OJR: Do you interact with the readers?

Stevenson: I do interact on the comments. If I feel that responses are needed, then I go in and comment. First, I do it because it’s nice that people who comment aren’t ignored. If something’s erroneous to me then I also feel duty bound to add the proper side or my side. Also if I see a comment that’s been made about somebody, then I will make sure that he’s aware of it so he can comment as well. I find that one of the ways to get things known is not to expect people to find the blog all the time but to email them and alert them if a comment has been made that’s related to them.

I think about who would be interested, who might comment, and I send them a couple lines to the blog. I agree with Glen Justice, one of the people who commented on OJR [“Why journalists make ideal online community leaders“] that it is almost a matter of appealing to people one by one.

OJR: Which issues get the most reactions?

Stevenson: There’s a very strong agricultural science body in New Zealand, and we’ve had a lot of scientists debating things, especially as related to fertilizers. There’s quite a bit of debate on climate change between some of the local scientists on the IPCC. When I get comments, they’re usually very lengthy. Sometimes I say to the writers: Don’t just comment, send me a blog. There’s a good response to that as well.

OJR: What hasn’t worked on the site?

Stevenson: I’ve tried a lot of things to see what would catch people – things ranging from getting kids to blog to sports. I’ve asked people to give their feedback on crime or family issues. The softer things don’t seem to have worked. They might work over the long term when there are more people on board.

We don’t have a general news feed on the site – just the latest rural and agricultural stories. I don’t even feel that we have to tackle all the rural news issues. It’s enough to tackle a few of them. I am a journo-blogger, not just a blogger, so I look for my own stories to do, too. I look to mainstream media for stories to comment on, but I also look for my own stories and invite guest bloggers to come up. The blog’s targeted to the rural reader, but it’s not technical. I don’t want to narrow it down. I’m trying to have a broad appeal.

OJR: What is your vision for Rural Network?

Stevenson: I’d like to see a large discussion going. What I’ve always said to the readership is that this is a 24/7 forum. You don’t have to wait until you go to town or to a once-a-year conference. People on farms by definition are isolated. They don’t get to town all the time. Rural Network is an ideal forum for them – a chance to express themselves and have a conversation any time they want. It’s a real breakthrough for rural people.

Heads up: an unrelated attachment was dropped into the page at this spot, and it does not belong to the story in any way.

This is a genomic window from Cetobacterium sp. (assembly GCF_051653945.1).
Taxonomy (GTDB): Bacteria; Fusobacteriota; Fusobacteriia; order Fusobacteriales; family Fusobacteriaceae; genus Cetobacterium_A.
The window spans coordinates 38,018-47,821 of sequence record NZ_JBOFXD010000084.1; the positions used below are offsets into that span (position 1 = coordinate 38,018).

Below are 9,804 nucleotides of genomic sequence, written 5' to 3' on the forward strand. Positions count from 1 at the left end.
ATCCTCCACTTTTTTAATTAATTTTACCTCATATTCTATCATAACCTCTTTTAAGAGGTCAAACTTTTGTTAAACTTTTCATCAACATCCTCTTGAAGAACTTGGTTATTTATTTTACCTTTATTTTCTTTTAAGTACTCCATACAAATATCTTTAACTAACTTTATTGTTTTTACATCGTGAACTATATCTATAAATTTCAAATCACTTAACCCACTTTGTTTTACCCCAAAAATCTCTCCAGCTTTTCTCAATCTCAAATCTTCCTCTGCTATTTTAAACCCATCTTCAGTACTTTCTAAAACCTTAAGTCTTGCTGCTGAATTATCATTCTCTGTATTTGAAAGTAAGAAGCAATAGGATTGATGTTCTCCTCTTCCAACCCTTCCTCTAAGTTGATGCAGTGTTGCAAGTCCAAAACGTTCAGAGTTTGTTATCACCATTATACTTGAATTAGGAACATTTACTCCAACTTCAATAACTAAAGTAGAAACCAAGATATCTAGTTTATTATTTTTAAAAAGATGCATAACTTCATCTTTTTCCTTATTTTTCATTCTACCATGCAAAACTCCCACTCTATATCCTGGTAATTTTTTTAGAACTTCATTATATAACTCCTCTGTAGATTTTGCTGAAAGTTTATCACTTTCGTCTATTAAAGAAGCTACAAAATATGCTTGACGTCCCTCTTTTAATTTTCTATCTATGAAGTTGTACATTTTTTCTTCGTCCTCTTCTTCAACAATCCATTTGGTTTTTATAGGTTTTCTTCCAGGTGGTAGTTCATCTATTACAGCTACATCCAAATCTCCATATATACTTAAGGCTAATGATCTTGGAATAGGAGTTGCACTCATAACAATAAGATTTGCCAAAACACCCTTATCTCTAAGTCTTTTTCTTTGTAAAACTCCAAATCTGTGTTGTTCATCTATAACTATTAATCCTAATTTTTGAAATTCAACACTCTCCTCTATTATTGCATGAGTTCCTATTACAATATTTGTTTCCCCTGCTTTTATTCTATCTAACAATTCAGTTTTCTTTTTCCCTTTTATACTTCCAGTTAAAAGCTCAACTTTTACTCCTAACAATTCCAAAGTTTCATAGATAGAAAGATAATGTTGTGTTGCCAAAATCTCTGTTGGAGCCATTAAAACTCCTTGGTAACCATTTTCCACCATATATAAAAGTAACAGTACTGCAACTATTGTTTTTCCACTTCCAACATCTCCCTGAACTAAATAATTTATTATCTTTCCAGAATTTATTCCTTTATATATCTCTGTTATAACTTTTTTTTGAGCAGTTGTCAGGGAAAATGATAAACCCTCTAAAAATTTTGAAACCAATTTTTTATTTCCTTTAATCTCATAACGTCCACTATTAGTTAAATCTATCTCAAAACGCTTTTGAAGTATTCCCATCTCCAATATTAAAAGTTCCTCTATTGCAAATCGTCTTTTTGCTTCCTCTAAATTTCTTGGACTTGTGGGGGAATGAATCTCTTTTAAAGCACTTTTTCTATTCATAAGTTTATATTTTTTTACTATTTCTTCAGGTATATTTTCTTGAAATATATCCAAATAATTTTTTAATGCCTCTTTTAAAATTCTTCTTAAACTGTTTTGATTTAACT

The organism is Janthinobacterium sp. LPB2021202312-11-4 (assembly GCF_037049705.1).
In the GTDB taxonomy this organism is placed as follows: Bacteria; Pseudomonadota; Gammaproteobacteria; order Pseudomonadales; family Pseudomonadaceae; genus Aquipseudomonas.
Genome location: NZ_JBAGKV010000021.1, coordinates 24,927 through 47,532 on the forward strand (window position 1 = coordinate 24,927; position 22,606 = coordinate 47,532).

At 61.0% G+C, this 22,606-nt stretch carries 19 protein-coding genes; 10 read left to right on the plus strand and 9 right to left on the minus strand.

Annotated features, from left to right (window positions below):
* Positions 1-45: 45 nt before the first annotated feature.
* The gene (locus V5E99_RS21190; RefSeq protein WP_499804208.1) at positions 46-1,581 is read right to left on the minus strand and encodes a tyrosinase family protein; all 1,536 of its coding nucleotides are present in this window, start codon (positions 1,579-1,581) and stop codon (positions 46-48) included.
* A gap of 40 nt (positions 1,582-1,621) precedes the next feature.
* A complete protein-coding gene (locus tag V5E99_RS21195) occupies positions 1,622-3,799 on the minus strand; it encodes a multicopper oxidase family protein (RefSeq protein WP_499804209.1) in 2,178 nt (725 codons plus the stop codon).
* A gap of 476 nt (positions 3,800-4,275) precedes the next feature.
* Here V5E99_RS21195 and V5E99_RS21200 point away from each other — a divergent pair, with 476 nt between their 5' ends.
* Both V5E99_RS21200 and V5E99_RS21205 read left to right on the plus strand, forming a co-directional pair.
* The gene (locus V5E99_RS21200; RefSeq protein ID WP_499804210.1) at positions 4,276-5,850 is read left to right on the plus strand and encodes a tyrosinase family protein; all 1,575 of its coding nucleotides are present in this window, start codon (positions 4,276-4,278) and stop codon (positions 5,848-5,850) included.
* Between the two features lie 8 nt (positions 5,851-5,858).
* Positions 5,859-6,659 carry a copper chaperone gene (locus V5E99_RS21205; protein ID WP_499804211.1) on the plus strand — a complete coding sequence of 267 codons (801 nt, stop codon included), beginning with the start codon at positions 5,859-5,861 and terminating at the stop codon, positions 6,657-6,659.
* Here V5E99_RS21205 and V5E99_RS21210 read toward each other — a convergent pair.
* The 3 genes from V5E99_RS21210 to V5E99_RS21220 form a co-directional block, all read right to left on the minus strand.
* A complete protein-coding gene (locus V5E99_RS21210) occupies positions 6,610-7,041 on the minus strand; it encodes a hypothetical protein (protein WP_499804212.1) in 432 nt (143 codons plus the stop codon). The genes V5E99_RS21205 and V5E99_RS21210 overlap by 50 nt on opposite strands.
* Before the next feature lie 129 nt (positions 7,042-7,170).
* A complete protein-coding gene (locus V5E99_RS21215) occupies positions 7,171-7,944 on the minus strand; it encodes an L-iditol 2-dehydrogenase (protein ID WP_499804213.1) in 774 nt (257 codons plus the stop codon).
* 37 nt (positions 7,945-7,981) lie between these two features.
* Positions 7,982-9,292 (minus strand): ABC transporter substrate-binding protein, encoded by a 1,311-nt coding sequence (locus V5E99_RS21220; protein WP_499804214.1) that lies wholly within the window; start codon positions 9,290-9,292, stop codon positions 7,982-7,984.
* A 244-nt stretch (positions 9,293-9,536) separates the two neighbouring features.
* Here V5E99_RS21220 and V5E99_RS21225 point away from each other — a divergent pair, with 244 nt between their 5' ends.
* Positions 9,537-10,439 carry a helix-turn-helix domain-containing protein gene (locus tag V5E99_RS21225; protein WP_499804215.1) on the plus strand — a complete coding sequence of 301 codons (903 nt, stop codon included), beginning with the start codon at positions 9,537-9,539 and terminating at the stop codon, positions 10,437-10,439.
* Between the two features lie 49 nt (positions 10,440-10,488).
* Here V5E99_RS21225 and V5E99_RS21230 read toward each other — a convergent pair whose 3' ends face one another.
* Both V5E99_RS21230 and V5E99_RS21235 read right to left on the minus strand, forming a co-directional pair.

I’ve been an agricultural journalist now for 30 years. I’m well aware that there isn’t enough discussion on the important issues. The discussions that take place are hijacked by the most powerful or the most verbal or the ones with money. I watched people going to conferences boiling over with frustration because they haven’t been able express their views. There are huge pressures on farmers. This site is a safety valve. We can discuss important issues and not be dominated by the most powerful.

We had a lively debate about methane, New Zealand’s biggest contribution to greenhouse gases. Farmers have to trade carbon emissions because of the methane coming out of their cows and sheep, but we say that our farming is cleaner and greener. About 80% of our farm production is exported. Because animals are kept outside all year, we don’t have industrialized farms. There’s huge amounts of interest in climate change. People are debating: Is it happening? What’s the effect on agriculture? Will the north of New Zealand go from subtropical to tropical?

Dairy is New Zealand’s biggest industry, accounting for 20% of our export earnings. Most of the production comes from one company. Every year they have one annual meeting. So you only have one opportunity a year to stand up and express all the issues you may be concerned about. You’ve got to worry not just about your livelihood but the livelihood of the industry. Wool is another major industry, but as an economic unit, it’s on its last legs. There are huge issues there that people need to debate.

Because I’ve been around long enough, I know so many people. Hopefully I can get to the person right at the top and say, you need to respond to this. This is an important issue. I think given enough time, this is what the goal of the blog would be. I guess I have big ambitions for it.